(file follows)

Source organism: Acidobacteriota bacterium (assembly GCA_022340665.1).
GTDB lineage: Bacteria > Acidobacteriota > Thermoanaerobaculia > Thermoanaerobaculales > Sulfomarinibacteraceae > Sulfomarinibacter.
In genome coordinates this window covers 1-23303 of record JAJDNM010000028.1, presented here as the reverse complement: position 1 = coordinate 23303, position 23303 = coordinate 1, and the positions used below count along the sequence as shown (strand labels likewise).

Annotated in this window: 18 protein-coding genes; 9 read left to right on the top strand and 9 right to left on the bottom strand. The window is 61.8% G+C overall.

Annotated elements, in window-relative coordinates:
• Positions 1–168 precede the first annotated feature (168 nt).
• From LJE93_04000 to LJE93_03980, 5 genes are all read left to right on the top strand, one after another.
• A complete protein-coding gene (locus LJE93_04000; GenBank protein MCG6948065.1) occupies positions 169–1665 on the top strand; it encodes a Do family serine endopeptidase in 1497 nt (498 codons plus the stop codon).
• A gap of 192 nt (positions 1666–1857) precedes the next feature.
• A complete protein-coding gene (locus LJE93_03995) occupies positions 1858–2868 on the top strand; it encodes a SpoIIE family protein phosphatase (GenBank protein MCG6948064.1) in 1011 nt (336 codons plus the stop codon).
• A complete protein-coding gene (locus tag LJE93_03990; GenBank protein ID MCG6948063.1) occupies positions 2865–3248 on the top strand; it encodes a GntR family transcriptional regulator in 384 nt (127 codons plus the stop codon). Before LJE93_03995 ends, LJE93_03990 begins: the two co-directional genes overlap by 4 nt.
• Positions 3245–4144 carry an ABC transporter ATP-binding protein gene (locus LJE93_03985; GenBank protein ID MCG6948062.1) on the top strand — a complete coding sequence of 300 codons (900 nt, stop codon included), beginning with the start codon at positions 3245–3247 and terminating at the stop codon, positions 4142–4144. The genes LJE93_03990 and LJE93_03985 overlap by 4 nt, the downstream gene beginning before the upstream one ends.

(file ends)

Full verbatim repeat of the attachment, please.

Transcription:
Source organism: Acidobacteriota bacterium (assembly GCA_022340665.1).
GTDB lineage: Bacteria > Acidobacteriota > Thermoanaerobaculia > Thermoanaerobaculales > Sulfomarinibacteraceae > Sulfomarinibacter.
In genome coordinates this window covers 1-23303 of record JAJDNM010000028.1, presented here as the reverse complement: position 1 = coordinate 23303, position 23303 = coordinate 1, and the positions used below count along the sequence as shown (strand labels likewise).

Annotated in this window: 18 protein-coding genes; 9 read left to right on the top strand and 9 right to left on the bottom strand. The window is 61.8% G+C overall.

Annotated elements, in window-relative coordinates:
• Positions 1–168 precede the first annotated feature (168 nt).
• From LJE93_04000 to LJE93_03980, 5 genes are all read left to right on the top strand, one after another.
• A complete protein-coding gene (locus LJE93_04000; GenBank protein MCG6948065.1) occupies positions 169–1665 on the top strand; it encodes a Do family serine endopeptidase in 1497 nt (498 codons plus the stop codon).
• A gap of 192 nt (positions 1666–1857) precedes the next feature.
• A complete protein-coding gene (locus LJE93_03995) occupies positions 1858–2868 on the top strand; it encodes a SpoIIE family protein phosphatase (GenBank protein MCG6948064.1) in 1011 nt (336 codons plus the stop codon).
• A complete protein-coding gene (locus tag LJE93_03990; GenBank protein ID MCG6948063.1) occupies positions 2865–3248 on the top strand; it encodes a GntR family transcriptional regulator in 384 nt (127 codons plus the stop codon). Before LJE93_03995 ends, LJE93_03990 begins: the two co-directional genes overlap by 4 nt.
• Positions 3245–4144 carry an ABC transporter ATP-binding protein gene (locus LJE93_03985; GenBank protein ID MCG6948062.1) on the top strand — a complete coding sequence of 300 codons (900 nt, stop codon included), beginning with the start codon at positions 3245–3247 and terminating at the stop codon, positions 4142–4144. The genes LJE93_03990 and LJE93_03985 overlap by 4 nt, the downstream gene beginning before the upstream one ends.